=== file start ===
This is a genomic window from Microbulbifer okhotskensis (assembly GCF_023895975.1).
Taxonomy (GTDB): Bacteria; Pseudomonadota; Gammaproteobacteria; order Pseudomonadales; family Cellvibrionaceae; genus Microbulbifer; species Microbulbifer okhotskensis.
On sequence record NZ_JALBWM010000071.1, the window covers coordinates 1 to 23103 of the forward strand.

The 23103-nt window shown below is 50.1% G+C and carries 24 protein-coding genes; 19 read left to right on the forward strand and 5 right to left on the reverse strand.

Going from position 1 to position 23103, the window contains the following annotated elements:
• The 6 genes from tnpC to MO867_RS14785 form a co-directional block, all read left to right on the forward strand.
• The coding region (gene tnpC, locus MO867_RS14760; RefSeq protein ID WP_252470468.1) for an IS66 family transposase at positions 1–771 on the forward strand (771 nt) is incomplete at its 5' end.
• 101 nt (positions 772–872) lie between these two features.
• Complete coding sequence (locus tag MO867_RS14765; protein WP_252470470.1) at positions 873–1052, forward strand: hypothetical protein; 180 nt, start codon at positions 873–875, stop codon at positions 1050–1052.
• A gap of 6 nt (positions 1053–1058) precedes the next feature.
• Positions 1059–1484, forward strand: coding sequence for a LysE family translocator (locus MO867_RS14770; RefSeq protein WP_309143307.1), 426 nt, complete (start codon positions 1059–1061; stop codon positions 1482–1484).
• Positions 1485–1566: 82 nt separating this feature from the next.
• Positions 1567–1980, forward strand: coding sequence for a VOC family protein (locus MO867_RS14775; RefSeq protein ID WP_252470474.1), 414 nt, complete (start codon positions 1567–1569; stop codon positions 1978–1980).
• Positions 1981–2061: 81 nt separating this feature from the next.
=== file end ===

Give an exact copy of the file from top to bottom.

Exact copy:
This is a genomic window from Microbulbifer okhotskensis (assembly GCF_023895975.1).
Taxonomy (GTDB): Bacteria; Pseudomonadota; Gammaproteobacteria; order Pseudomonadales; family Cellvibrionaceae; genus Microbulbifer; species Microbulbifer okhotskensis.
On sequence record NZ_JALBWM010000071.1, the window covers coordinates 1 to 23103 of the forward strand.

The 23103-nt window shown below is 50.1% G+C and carries 24 protein-coding genes; 19 read left to right on the forward strand and 5 right to left on the reverse strand.

Going from position 1 to position 23103, the window contains the following annotated elements:
• The 6 genes from tnpC to MO867_RS14785 form a co-directional block, all read left to right on the forward strand.
• The coding region (gene tnpC, locus MO867_RS14760; RefSeq protein ID WP_252470468.1) for an IS66 family transposase at positions 1–771 on the forward strand (771 nt) is incomplete at its 5' end.
• 101 nt (positions 772–872) lie between these two features.
• Complete coding sequence (locus tag MO867_RS14765; protein WP_252470470.1) at positions 873–1052, forward strand: hypothetical protein; 180 nt, start codon at positions 873–875, stop codon at positions 1050–1052.
• A gap of 6 nt (positions 1053–1058) precedes the next feature.
• Positions 1059–1484, forward strand: coding sequence for a LysE family translocator (locus MO867_RS14770; RefSeq protein WP_309143307.1), 426 nt, complete (start codon positions 1059–1061; stop codon positions 1482–1484).
• Positions 1485–1566: 82 nt separating this feature from the next.
• Positions 1567–1980, forward strand: coding sequence for a VOC family protein (locus MO867_RS14775; RefSeq protein ID WP_252470474.1), 414 nt, complete (start codon positions 1567–1569; stop codon positions 1978–1980).
• Positions 1981–2061: 81 nt separating this feature from the next.